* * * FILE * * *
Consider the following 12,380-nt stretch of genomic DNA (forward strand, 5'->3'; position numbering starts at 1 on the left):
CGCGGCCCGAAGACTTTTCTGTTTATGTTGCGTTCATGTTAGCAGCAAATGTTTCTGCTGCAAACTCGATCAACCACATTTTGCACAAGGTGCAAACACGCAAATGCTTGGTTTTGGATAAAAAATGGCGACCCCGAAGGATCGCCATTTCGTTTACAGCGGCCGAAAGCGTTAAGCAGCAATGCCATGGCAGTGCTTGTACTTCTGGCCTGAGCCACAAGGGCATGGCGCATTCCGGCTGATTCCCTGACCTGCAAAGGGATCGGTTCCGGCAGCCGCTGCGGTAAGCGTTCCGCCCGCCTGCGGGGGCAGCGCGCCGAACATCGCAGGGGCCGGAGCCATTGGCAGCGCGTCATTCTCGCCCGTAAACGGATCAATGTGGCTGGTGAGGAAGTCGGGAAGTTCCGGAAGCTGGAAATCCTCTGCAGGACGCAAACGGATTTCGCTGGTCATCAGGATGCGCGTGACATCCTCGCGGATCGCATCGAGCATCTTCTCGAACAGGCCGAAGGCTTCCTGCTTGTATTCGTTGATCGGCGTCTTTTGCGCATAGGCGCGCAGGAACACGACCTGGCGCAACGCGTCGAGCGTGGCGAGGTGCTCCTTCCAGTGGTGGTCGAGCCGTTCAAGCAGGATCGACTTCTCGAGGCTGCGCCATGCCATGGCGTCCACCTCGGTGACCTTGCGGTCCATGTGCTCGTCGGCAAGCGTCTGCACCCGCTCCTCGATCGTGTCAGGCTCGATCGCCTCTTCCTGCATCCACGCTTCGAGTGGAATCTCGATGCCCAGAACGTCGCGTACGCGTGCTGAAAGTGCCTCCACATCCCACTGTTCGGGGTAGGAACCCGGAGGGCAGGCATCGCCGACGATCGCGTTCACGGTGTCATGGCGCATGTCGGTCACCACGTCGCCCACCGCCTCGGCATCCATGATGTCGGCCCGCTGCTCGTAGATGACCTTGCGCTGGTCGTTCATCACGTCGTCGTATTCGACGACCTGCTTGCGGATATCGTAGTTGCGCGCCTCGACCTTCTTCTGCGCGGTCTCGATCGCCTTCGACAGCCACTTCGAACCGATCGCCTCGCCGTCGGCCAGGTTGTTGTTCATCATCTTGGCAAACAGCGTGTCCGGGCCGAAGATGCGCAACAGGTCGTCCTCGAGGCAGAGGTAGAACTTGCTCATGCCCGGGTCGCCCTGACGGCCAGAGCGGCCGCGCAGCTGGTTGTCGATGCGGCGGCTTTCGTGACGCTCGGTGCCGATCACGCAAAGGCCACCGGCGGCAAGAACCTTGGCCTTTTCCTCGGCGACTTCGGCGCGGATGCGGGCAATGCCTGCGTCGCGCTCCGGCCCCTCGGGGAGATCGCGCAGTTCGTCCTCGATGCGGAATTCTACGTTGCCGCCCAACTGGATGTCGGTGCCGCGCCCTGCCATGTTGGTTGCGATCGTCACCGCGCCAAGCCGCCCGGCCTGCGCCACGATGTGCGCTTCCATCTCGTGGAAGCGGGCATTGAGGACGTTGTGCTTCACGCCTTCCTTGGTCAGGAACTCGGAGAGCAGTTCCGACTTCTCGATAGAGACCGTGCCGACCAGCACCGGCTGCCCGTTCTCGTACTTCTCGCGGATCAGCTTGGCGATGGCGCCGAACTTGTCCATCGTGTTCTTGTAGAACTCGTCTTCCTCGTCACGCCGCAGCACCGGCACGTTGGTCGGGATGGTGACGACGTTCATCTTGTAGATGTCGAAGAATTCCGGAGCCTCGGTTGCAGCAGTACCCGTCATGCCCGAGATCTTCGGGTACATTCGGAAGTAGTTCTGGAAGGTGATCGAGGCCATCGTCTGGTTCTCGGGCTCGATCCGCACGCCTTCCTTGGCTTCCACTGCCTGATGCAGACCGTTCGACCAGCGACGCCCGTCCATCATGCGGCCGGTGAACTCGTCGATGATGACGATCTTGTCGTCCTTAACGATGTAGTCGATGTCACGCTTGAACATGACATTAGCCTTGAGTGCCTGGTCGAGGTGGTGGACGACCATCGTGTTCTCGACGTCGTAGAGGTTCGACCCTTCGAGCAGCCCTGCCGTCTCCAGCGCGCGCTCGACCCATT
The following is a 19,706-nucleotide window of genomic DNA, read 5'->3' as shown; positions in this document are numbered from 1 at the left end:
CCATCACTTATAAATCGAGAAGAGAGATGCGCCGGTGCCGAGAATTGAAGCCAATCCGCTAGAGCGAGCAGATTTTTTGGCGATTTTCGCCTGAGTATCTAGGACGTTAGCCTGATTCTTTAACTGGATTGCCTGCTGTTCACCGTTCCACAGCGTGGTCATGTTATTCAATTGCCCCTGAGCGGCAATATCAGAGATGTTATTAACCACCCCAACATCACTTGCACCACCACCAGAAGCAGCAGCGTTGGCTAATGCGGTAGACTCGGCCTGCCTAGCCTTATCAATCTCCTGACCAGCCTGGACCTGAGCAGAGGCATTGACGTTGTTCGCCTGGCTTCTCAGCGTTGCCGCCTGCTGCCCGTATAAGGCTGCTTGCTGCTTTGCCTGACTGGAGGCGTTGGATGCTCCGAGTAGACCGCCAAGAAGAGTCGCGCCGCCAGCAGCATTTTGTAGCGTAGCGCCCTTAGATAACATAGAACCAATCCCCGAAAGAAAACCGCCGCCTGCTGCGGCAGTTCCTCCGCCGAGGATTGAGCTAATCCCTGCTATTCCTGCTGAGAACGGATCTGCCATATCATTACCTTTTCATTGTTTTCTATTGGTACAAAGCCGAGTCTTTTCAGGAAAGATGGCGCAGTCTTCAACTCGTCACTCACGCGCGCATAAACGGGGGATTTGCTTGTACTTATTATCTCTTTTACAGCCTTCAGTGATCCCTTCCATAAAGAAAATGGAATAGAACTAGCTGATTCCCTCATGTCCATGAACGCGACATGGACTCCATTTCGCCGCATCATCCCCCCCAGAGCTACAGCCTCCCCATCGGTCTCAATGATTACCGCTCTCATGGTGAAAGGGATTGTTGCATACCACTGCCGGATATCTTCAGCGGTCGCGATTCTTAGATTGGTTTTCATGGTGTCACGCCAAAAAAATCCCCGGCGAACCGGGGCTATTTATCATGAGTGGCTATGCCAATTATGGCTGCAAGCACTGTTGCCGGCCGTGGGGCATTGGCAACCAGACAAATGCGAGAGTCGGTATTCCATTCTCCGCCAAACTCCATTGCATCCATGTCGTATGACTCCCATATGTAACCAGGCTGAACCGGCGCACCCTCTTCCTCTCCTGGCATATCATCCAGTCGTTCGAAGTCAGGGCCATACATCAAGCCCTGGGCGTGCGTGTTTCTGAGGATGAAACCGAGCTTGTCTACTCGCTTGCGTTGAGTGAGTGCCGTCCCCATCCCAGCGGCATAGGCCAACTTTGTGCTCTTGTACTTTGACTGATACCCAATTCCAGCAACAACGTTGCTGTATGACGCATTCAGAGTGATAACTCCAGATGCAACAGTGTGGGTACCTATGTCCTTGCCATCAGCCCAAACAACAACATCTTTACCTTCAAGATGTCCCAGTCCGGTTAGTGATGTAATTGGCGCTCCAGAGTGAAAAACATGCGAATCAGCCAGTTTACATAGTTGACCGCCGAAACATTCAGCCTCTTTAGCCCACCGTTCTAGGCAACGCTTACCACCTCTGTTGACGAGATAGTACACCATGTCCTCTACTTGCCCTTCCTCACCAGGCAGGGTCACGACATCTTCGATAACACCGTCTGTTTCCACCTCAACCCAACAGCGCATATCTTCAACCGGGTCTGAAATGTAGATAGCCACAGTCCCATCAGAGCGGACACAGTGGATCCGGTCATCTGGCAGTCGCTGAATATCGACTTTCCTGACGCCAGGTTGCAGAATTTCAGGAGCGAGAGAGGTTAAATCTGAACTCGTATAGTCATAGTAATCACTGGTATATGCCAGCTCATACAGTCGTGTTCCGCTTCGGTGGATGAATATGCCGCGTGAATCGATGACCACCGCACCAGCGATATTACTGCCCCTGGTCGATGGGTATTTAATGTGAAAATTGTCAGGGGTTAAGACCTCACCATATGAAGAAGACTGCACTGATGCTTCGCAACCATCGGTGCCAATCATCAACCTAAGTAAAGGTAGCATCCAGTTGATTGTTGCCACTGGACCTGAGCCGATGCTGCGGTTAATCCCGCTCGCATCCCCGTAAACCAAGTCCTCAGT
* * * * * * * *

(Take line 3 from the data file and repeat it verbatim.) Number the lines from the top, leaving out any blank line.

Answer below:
The following is a 19,706-nucleotide window of genomic DNA, read 5'->3' as shown; positions in this document are numbered from 1 at the left end: